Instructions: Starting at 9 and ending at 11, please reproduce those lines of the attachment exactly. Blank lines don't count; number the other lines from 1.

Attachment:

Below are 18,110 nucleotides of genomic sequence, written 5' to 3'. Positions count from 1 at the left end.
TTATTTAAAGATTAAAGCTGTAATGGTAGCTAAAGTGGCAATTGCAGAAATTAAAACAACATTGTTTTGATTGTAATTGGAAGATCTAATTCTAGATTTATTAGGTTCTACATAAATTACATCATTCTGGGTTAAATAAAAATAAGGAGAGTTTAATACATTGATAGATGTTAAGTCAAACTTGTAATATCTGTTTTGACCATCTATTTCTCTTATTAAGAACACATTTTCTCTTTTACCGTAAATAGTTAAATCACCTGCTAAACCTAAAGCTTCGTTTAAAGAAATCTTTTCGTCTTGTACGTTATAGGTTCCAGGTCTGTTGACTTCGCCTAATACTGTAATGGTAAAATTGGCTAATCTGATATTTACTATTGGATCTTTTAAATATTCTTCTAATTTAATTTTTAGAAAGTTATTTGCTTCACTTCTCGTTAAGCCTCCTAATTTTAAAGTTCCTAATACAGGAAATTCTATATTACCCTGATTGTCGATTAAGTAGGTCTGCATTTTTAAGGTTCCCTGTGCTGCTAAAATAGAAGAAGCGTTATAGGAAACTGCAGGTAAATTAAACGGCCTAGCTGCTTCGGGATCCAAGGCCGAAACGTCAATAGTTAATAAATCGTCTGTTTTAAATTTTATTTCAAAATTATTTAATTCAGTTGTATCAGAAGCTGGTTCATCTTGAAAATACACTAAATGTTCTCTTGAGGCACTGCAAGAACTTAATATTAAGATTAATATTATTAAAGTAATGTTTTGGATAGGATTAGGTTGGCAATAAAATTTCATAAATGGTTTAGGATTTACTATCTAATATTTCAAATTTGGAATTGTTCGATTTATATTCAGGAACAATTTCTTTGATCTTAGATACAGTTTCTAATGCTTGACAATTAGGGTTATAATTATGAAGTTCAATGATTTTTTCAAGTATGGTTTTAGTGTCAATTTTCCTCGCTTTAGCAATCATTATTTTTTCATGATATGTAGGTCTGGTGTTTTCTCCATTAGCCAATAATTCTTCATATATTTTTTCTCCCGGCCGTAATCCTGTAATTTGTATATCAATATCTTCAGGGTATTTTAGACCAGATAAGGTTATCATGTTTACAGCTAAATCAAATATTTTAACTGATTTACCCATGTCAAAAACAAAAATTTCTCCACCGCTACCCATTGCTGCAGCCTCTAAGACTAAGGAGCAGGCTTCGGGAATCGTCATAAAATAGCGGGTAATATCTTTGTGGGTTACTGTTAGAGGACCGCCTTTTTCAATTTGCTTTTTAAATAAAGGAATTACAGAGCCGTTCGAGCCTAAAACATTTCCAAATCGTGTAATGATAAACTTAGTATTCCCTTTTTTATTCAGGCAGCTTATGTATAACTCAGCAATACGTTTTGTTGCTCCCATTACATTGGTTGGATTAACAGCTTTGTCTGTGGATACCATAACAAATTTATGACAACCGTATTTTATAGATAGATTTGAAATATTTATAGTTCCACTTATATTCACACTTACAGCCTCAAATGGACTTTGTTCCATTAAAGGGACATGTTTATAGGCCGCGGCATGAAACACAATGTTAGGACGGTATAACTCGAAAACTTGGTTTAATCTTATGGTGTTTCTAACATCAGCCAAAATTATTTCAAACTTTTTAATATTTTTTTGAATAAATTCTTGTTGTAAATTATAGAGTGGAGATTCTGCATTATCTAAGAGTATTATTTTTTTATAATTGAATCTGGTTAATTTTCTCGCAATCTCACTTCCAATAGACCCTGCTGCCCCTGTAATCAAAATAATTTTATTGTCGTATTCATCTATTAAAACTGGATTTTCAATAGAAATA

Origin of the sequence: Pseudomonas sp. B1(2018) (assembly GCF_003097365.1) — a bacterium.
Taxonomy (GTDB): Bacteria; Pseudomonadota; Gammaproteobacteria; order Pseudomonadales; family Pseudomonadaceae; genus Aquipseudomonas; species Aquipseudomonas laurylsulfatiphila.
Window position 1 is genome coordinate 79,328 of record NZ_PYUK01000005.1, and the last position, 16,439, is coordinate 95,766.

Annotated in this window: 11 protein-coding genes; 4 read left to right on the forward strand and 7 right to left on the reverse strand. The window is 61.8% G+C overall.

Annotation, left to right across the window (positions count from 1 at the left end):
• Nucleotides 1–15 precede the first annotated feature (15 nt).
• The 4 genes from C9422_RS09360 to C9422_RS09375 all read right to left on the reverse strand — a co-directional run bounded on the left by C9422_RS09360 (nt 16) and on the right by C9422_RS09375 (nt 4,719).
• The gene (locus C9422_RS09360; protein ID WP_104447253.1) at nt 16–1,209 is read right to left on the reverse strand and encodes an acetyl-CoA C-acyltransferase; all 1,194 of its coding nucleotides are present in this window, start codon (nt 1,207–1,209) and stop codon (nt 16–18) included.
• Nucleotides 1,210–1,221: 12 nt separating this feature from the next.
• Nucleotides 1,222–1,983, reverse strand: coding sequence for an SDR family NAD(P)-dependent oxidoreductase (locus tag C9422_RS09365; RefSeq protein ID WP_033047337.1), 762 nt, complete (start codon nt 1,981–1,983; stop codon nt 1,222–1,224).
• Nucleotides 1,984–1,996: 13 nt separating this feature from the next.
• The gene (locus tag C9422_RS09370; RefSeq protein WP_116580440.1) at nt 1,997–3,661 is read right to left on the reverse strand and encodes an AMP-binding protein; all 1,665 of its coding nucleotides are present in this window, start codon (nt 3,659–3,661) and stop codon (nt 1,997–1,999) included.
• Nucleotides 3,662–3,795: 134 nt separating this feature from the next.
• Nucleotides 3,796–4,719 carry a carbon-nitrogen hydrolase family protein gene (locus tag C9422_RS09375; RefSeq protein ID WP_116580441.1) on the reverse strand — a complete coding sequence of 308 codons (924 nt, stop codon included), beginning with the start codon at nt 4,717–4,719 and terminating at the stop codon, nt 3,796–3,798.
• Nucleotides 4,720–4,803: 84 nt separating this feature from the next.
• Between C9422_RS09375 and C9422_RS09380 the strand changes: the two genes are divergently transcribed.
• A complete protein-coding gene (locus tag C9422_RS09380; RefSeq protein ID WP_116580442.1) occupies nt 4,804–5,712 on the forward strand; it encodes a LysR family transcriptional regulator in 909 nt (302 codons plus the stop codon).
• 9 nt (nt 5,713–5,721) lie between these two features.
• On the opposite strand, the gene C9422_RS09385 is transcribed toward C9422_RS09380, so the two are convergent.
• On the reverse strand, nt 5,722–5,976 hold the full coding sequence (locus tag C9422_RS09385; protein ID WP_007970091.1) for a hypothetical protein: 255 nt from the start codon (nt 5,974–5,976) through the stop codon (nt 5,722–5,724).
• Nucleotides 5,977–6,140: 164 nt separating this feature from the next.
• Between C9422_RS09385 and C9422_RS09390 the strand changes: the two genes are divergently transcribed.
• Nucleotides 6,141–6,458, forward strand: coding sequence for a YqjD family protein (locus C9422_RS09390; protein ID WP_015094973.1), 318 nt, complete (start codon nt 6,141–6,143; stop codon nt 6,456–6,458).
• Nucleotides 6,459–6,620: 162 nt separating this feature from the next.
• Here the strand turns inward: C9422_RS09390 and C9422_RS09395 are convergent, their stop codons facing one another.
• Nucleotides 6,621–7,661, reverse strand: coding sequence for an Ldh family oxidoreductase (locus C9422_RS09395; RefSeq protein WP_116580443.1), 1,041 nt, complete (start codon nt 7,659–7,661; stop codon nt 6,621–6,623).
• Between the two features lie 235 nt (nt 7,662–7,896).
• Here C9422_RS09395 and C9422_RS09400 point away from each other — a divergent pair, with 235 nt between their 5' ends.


• The 4 genes from C9422_RS09360 to C9422_RS09375 all read right to left on the reverse strand — a co-directional run bounded on the left by C9422_RS09360 (nt 16) and on the right by C9422_RS09375 (nt 4,719).
• The gene (locus C9422_RS09360; protein ID WP_104447253.1) at nt 16–1,209 is read right to left on the reverse strand and encodes an acetyl-CoA C-acyltransferase; all 1,194 of its coding nucleotides are present in this window, start codon (nt 1,207–1,209) and stop codon (nt 16–18) included.
• Nucleotides 1,210–1,221: 12 nt separating this feature from the next.